My favorite thing is going across the bridge at night and seeing another train across the way, lit up from the inside so that just the windows stand out, and the people inside, tourists with baseball caps and nontourists with baseball caps, cardigan sweaters and strollers and tired commuters and girls with better hair. I watch them and I wonder if they watch back, look at me and see just a character description; a quick, pretty movie of a train crossing a bridge with the city lights behind it, the helpful electric sign blinking SEA BEACH EXPRESS/CONEY ISLAND/SEA BEACH EXPRESS again and again and again, marking a beat that no one keeps track of.
9:52 pm • 25 August 2014 • 1 note
I couldn’t remember whether the chambers of the heart
were atria or ventricles. I looked it up. They’re both.
The atrium brings the blood in, gestures to the coat
rack, pours a glass of red wine. Then out, out through
the swollen sodden gills, lub dub, all best to the wife
and kids. Missing you, there’s some muscle I can’t un-
tense. It’s not even a vagina muscle. It’s my heart.
I was thinking the heart’s chambers are made of cells
which are made of chambers, but then I remembered
muscle cells are really more like those rolls of cookie dough
you slice and throw in the oven, all discrete strands, maybe
string cheese would have been a better metaphor but it’s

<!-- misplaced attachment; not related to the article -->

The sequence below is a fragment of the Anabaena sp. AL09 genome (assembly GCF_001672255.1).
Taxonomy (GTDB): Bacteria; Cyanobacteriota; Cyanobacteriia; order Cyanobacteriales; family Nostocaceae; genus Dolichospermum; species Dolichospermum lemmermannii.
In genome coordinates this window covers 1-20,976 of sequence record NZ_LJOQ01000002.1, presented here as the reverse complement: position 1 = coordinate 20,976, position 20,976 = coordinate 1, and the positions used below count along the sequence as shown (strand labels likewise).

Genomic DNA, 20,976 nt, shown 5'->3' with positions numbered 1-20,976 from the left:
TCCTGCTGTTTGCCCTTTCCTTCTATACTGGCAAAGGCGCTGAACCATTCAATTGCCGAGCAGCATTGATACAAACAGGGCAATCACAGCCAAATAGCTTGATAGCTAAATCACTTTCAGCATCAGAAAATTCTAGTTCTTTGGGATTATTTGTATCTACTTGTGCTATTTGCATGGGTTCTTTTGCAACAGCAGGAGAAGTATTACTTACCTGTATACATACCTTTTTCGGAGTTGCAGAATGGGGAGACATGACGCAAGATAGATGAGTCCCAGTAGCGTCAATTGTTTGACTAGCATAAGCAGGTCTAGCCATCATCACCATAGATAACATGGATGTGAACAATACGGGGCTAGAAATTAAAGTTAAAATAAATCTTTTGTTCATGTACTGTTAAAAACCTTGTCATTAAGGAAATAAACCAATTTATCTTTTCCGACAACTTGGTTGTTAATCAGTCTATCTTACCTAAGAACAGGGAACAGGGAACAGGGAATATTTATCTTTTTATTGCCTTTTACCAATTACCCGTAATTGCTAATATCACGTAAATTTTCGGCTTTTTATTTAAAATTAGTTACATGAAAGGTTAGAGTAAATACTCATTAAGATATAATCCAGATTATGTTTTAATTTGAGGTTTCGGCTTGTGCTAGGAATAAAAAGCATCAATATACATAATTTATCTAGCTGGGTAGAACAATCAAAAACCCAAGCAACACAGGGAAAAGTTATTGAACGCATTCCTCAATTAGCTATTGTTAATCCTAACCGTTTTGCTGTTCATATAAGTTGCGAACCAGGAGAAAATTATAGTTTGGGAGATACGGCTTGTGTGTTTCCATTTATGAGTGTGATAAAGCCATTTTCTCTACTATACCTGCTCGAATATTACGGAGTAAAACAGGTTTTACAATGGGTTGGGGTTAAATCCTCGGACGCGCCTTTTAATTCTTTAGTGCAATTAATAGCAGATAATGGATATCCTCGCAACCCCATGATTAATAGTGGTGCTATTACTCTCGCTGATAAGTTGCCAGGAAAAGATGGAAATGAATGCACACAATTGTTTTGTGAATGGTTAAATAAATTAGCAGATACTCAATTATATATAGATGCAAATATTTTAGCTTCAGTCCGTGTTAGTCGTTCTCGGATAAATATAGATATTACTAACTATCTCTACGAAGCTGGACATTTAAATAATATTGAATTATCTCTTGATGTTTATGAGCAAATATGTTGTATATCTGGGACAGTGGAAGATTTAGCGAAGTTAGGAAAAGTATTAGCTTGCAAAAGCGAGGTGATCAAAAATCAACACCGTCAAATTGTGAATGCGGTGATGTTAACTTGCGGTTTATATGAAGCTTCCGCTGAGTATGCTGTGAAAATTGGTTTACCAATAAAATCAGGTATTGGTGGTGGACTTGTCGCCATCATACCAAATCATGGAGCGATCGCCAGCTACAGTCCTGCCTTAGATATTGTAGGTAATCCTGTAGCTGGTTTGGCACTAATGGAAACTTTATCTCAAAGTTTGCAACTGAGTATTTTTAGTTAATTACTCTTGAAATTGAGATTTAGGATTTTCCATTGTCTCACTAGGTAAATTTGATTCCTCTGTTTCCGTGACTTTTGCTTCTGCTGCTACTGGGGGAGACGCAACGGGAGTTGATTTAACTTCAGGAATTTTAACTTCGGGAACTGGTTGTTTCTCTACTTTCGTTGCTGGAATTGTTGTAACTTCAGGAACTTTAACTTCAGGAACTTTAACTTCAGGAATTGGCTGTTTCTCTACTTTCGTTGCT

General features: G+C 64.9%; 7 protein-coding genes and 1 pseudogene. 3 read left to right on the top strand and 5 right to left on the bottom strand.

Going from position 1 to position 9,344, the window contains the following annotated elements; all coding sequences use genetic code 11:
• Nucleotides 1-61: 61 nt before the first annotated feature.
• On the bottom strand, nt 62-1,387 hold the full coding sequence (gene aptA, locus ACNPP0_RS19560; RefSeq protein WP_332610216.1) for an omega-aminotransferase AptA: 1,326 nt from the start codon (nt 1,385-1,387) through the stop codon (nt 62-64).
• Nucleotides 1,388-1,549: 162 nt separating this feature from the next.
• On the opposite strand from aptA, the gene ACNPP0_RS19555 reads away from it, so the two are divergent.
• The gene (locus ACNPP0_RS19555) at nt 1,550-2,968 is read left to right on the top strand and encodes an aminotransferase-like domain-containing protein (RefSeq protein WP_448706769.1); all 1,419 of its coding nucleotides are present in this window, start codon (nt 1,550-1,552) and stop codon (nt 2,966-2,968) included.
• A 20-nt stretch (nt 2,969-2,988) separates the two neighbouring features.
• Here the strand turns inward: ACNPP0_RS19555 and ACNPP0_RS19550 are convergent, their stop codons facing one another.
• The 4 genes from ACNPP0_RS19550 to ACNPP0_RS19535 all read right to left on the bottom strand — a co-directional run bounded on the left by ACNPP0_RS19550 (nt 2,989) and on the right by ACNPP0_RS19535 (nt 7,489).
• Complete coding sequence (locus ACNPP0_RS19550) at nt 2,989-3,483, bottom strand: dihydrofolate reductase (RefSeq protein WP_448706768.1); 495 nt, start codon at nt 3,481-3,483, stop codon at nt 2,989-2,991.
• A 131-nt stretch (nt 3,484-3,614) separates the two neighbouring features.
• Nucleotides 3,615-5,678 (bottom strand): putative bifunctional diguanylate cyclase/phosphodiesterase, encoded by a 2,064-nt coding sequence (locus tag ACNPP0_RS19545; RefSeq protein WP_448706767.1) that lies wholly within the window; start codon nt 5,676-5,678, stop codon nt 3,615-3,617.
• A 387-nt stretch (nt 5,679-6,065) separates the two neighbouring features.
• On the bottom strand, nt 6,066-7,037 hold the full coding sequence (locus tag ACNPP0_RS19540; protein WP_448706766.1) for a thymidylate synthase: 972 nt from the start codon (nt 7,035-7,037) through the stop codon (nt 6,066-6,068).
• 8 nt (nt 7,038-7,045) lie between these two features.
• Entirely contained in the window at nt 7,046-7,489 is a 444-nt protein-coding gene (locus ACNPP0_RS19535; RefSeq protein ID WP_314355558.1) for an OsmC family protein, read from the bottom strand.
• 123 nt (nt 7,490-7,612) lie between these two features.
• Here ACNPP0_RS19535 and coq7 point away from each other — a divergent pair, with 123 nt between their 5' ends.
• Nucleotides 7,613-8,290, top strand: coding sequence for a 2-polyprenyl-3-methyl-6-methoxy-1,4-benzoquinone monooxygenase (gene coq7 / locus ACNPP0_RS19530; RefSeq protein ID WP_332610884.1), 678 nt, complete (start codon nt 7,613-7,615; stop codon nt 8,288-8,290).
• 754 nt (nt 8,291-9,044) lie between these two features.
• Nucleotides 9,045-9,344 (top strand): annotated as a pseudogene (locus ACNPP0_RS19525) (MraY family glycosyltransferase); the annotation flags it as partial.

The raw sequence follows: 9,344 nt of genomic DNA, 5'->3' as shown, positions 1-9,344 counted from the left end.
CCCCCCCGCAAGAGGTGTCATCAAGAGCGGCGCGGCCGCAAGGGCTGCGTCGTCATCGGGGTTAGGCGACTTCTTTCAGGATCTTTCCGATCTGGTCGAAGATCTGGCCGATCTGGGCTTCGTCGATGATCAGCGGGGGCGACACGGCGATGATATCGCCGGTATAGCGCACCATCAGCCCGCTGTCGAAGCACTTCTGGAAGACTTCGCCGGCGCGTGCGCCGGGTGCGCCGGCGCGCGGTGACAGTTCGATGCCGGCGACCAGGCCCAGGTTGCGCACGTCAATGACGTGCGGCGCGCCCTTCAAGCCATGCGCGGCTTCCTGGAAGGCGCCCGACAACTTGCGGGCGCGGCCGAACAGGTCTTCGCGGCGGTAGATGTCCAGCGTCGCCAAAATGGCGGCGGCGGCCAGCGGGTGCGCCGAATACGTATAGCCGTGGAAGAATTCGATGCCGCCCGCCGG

too late now, I’ve already made it about cookies.
If you don’t like cookies then you can go fuck yourself.
It turns out heart cells aren’t like normal muscle cells.
They’ve only got one nucleus, and they spend all their lives
making sure they keep living. Under duress, their walls
thicken. I’m pretty sure someone grew them in a petri dish
and all the cells began to beat in synchrony, the tiniest
dubstep concert ever. Cardiomyocytes can grow but once
they die you’re totally screwed. I didn’t even want to drop
the name cardiomyocyte. There’s a joke about monogamy in all this
somewhere. I will find it. I’ll tell it to you and you’ll
laugh and I’ll keep tensing up my heart because if I don’t
I’ll die and this love poem will have been for nothing.
— <3, Annelyse Gelman
2:20 pm • 19 August 2014
Oh, I’ve got an excitable heart, one that’s not going to stop.
1:55 pm • 19 August 2014
“What hurts most, you do again. Away from the living people you practice for. Toward the shaking, fleeting thing you only let yourself half-believe in.”
— Marie-Helene Bertino, 2 A.M. at the Cat’s Pajamas
5:45 pm • 15 August 2014
Hi little tumbly. It’s been awhile since I’ve done something here beyond posting about snails. New York has been chilly this week, windswept and full of pedestrians wishing they had grabbed a sweater on the way out. I think this is a lull of heat that will grow into a crescendo of sorts around September, squeezing the last of summer like a lemon onto baked fish. My mind has gone there for a bit, wondering about the scarves and sweaters I don’t need but will probably buy. Each season is the opportunity for a slightly different look, a chance to outwardly prove the sun and air has changed you for the better. All the headiness of back-to-school without the back, or the school.
I’m in the middle of reading 2 a.m. at the Cat’s Pajamas by Marie-Helene Bertino and it is very good, moving like a song.
My friend at work and I switch off making coffee. Then we return with our mugs at the beep, fill them, small talk, go back to work, and do it all again in a few hours. It is nice to commiserate over a need for caffeine/a need to put off work for a few more minutes.
10:10 am • 15 August 2014